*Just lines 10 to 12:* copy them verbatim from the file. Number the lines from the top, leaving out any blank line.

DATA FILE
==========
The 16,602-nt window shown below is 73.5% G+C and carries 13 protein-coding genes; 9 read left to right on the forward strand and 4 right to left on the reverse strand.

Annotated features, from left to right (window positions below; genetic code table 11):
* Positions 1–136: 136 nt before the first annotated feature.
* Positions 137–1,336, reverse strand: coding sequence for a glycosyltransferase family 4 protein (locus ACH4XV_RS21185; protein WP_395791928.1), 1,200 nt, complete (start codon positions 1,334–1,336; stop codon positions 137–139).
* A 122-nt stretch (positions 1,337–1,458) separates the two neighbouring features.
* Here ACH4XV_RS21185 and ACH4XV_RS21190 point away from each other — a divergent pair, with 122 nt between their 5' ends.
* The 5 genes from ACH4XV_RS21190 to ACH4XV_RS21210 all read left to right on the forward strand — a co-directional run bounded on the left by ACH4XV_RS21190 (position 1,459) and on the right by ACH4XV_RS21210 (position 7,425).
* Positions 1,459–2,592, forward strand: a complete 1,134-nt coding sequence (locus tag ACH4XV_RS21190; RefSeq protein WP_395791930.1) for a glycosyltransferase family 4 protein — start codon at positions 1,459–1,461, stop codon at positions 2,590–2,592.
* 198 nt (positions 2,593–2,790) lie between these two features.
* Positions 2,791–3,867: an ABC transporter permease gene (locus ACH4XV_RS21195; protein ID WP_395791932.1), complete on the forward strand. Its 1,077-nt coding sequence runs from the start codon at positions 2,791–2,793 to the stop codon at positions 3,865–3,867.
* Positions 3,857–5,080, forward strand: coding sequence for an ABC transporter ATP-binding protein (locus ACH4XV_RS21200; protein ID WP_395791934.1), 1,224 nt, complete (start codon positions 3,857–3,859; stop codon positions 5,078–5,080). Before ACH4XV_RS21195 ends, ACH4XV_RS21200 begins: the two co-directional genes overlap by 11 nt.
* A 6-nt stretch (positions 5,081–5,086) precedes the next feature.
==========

* Positions 2,791–3,867: an ABC transporter permease gene (locus ACH4XV_RS21195; protein ID WP_395791932.1), complete on the forward strand. Its 1,077-nt coding sequence runs from the start codon at positions 2,791–2,793 to the stop codon at positions 3,865–3,867.
* Positions 3,857–5,080, forward strand: coding sequence for an ABC transporter ATP-binding protein (locus ACH4XV_RS21200; protein ID WP_395791934.1), 1,224 nt, complete (start codon positions 3,857–3,859; stop codon positions 5,078–5,080). Before ACH4XV_RS21195 ends, ACH4XV_RS21200 begins: the two co-directional genes overlap by 11 nt.
* A 6-nt stretch (positions 5,081–5,086) precedes the next feature.